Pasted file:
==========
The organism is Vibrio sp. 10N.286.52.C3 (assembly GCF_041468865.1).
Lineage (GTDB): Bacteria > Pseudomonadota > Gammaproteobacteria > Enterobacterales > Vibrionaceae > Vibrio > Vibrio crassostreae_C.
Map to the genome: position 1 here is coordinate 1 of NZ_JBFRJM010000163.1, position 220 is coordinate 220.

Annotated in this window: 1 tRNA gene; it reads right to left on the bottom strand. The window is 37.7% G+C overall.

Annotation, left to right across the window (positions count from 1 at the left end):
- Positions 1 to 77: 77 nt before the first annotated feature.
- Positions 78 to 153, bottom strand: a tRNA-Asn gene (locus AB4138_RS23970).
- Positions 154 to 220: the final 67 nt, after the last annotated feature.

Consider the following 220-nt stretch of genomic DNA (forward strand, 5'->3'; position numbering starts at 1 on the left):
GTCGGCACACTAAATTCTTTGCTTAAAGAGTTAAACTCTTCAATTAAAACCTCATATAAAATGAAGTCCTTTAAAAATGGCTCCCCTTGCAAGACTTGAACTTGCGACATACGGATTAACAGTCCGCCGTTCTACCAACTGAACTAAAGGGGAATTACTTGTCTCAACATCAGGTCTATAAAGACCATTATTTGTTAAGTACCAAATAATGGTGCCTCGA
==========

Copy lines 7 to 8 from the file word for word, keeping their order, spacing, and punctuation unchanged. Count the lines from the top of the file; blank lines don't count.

- Positions 78 to 153, bottom strand: a tRNA-Asn gene (locus AB4138_RS23970).
- Positions 154 to 220: the final 67 nt, after the last annotated feature.